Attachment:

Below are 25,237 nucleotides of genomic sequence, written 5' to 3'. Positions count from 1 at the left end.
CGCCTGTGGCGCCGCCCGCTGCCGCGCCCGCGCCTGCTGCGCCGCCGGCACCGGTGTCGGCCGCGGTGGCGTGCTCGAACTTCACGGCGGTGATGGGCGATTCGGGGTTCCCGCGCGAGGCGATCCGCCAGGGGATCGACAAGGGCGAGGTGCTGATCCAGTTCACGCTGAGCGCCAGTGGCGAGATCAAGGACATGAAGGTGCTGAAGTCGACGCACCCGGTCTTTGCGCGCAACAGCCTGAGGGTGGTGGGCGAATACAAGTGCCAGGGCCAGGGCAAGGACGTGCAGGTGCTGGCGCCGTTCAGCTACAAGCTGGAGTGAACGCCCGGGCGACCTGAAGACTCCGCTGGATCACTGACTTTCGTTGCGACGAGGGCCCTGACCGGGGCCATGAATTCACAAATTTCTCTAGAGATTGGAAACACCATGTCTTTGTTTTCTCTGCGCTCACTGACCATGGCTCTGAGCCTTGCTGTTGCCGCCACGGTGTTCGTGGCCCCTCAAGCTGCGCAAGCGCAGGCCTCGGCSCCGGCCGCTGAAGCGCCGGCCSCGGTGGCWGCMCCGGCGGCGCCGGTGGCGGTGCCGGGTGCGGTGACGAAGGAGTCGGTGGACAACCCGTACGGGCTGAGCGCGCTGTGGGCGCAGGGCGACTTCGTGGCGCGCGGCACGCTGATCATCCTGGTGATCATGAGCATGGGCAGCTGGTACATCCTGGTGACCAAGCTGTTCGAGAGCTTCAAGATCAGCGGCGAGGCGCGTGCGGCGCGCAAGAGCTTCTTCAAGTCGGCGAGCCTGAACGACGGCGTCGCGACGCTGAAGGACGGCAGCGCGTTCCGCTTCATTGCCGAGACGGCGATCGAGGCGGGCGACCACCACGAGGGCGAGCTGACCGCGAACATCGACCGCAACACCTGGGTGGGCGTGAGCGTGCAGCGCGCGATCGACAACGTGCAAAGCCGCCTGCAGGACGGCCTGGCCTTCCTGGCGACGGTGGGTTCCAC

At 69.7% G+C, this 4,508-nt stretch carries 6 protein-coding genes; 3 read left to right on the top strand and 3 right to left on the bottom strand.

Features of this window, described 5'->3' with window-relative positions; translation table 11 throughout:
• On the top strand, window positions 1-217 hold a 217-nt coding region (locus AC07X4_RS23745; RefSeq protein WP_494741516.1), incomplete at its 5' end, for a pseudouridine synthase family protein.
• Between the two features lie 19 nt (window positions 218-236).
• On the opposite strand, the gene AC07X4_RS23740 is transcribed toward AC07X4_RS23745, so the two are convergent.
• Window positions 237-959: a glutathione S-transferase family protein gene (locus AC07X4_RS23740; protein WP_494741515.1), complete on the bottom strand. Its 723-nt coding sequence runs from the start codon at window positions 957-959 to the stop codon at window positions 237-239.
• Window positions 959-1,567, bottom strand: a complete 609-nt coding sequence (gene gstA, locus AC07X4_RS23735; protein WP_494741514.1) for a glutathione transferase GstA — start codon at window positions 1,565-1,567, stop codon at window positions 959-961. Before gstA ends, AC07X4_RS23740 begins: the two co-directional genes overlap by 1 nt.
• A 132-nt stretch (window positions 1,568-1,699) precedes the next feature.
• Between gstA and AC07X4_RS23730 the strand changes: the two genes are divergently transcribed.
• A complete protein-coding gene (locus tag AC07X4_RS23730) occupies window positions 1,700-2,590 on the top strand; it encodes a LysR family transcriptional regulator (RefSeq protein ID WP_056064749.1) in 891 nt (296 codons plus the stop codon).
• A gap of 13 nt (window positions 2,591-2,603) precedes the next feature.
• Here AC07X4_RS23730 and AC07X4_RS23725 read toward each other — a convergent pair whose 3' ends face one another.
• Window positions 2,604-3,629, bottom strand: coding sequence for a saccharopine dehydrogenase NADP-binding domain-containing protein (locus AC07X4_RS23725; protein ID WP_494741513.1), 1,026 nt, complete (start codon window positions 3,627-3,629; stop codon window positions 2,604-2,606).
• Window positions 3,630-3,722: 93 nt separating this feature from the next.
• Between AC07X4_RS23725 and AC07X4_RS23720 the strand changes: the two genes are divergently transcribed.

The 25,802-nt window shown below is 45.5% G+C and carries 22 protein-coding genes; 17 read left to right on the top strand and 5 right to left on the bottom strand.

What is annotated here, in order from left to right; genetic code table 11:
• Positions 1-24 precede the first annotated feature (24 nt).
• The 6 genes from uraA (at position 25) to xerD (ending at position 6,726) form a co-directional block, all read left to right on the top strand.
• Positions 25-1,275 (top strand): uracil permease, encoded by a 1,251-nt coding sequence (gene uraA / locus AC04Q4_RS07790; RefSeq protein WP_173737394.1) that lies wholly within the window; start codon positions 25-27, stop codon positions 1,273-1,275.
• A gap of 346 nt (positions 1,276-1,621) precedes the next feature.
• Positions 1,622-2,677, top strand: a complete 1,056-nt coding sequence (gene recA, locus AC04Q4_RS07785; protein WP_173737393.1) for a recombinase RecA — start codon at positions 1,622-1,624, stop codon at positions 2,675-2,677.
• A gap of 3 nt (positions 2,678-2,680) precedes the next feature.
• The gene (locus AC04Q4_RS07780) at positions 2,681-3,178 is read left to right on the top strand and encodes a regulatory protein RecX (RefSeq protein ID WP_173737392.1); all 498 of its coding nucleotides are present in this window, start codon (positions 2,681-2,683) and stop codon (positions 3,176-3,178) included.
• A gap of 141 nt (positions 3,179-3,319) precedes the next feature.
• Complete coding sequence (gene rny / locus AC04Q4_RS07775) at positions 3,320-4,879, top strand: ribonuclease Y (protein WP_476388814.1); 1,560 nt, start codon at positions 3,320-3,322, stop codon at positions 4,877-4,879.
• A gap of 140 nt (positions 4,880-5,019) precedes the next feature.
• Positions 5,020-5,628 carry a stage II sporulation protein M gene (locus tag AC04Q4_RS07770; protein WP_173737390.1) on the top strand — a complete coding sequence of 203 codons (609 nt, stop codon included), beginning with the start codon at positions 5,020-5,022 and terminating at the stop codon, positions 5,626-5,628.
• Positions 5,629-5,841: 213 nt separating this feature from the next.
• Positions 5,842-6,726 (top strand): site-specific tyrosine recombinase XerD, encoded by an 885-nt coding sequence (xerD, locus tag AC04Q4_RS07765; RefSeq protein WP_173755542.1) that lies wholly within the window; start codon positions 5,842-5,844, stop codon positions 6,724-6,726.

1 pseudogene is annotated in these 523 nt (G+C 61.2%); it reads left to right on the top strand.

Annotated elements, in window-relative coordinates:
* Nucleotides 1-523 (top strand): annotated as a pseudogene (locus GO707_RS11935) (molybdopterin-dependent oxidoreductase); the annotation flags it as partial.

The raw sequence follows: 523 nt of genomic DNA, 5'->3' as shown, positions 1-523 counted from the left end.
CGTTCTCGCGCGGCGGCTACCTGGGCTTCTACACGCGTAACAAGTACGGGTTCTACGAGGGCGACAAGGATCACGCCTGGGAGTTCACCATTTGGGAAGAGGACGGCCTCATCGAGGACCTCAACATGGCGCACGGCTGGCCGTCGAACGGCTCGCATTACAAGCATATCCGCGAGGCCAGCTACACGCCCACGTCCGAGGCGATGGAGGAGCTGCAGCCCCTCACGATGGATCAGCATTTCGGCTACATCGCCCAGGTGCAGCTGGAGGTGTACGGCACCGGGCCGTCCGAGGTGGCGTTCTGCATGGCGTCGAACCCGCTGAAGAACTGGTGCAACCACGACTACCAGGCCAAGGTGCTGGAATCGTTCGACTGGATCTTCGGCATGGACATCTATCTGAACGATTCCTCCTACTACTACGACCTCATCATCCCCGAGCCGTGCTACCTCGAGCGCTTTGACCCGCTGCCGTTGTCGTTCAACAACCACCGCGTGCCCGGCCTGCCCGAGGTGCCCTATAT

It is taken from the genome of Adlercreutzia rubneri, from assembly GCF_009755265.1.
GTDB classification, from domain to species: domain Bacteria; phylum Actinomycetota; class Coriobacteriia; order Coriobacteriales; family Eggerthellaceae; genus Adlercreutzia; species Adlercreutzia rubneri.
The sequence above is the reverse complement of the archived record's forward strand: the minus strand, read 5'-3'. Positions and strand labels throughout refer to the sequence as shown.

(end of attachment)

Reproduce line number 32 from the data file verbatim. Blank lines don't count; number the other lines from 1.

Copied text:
• Positions 5,842-6,726 (top strand): site-specific tyrosine recombinase XerD, encoded by an 885-nt coding sequence (xerD, locus tag AC04Q4_RS07765; RefSeq protein WP_173755542.1) that lies wholly within the window; start codon positions 5,842-5,844, stop codon positions 6,724-6,726.